"Like you'd ever meet Alitma," she said, laughing.
She doesn't know what I've done since she left me, Daniel thought sadly. Maybe she didn't care enough to find out.
Jeska's laughter ended in a wince of pain.
Medicloud must have missed something, Jeska thought.
“You hurt?” Daniel asked, his self-pity replaced with concern.
"I’m fine," she said, in a voice that told him she was not. “Doesn’t matter. You sure this … ship can fly?
“Yes. It’s sturdier than it looks,” he said, and then jumped back in terror as a rusty pipe fell from the Afterthought's hull and clanged against the lift exterior.
“Don’t worry about that,” he said, doing a poor job hiding his embarrassment.
“Anyway, I need to check you out..." he said running his eyes down her body.
"Daniel ... " she said blushing slightly.
"I mean, your vitals," he said. "Check out your vitals. We need to have the ship's systems check you out."
He hadn't been leering at her. He had been examining her for injuries.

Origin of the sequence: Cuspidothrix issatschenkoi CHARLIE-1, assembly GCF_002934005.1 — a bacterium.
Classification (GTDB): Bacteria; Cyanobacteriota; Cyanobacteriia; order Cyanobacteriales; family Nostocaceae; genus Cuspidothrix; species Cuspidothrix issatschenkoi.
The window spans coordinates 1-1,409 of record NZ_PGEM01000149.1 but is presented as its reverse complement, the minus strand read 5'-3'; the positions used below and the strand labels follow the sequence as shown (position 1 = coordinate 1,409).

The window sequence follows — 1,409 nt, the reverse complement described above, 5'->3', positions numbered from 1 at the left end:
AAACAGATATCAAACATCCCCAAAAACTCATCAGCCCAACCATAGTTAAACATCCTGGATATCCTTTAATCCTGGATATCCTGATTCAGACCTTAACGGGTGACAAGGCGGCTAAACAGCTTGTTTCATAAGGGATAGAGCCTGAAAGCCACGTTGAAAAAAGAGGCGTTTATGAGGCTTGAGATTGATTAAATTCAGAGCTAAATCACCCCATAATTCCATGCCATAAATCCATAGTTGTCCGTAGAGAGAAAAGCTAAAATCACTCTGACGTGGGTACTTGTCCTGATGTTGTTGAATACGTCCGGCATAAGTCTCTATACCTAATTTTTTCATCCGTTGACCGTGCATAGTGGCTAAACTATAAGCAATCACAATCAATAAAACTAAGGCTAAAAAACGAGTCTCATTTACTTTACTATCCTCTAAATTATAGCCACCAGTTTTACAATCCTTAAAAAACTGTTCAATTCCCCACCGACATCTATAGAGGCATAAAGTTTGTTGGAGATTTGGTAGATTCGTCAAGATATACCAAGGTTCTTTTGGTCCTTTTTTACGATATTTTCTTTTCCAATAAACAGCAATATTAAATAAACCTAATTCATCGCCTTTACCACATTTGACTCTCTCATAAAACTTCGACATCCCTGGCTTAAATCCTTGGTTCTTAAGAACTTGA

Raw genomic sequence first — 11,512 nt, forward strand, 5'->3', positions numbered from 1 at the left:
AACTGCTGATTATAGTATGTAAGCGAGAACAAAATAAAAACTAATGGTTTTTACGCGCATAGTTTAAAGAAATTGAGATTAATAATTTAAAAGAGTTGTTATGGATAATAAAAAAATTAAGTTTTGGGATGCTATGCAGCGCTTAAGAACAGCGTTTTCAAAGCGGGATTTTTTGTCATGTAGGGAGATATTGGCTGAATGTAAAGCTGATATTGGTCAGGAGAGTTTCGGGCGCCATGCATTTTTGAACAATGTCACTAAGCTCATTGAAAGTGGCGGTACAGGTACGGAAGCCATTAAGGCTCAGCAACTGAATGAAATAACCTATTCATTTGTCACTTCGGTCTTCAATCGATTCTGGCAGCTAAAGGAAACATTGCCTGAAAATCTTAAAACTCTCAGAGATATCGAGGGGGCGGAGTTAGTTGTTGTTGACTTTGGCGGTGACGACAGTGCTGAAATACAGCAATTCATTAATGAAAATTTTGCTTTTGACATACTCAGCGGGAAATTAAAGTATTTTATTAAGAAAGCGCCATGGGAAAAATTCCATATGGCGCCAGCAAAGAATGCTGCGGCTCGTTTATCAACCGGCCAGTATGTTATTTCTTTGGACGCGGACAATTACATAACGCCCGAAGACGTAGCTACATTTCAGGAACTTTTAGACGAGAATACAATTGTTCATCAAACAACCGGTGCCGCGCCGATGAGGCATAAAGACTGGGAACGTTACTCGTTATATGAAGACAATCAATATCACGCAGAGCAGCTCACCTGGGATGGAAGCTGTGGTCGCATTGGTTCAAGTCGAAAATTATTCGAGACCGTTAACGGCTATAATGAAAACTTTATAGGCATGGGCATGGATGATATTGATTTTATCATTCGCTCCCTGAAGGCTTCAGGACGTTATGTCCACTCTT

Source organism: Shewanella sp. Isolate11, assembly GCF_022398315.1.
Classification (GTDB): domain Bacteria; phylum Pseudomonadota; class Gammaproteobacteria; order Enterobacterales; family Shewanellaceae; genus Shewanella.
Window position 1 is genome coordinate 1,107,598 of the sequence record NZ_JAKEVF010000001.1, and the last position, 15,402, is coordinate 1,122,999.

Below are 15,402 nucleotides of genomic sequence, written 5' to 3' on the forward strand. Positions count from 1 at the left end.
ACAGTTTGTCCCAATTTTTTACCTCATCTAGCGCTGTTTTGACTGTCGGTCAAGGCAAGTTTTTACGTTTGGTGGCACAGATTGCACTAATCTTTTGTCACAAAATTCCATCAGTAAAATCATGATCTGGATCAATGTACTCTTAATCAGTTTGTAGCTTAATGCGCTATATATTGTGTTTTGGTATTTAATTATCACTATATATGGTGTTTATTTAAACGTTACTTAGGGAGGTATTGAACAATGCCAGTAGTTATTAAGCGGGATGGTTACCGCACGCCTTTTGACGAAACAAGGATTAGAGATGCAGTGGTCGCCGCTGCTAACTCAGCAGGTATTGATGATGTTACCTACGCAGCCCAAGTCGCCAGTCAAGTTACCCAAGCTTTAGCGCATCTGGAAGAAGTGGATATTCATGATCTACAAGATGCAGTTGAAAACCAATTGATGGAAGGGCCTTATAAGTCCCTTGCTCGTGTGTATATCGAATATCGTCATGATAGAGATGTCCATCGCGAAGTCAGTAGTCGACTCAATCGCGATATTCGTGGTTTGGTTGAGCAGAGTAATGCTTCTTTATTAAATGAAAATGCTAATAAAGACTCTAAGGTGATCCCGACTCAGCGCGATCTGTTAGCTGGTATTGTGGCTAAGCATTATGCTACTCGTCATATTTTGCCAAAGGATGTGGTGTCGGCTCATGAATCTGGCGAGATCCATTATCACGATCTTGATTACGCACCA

“Oh,” she said, feeling stupid.
Daniel wondered if the ship's medicloud diagnostic system could examine Jeska without Rachel there to manage the machinery.
He thought about it longer and felt relieved Rachel wasn’t there.
He remembered what happened when Rachel had given Jeska a routine medical examination on his last ship, the Bon Voyage.
After performing the preliminary scan, Rachel had anesthetized Jeska, shaved her bald and tattooed “Spoiled Human” across her forehead.
Having had years to think about it, Daniel admitted it was pretty funny in retrospect.
Then he remembered it had been pretty funny then, too.
But he never told Jeska that.
Stuck On: Pranks
Social morays change, especially in a time when the architecture around you, and, indeed, your very body can be transformed quickly by nanotechnology.
In early human culture, a tattoo and a unwanted head-shaving would be a shameful, heinous act, ruining the reputation of both people involved.
But by the 2700s – when tattoos aren’t permanent and you can regrow hair in seconds – it was an insult and a mild inconvenience at most.
Rachel-7's prank was the equivalent of marking someone's arm with a dot of non-permanent ink.
For a further discussion of human pranks in the 28th-century please read Professor Edii Fnewfnaw's seminal work: Terran Humor: Why Whoopie Cushions are Still Funny.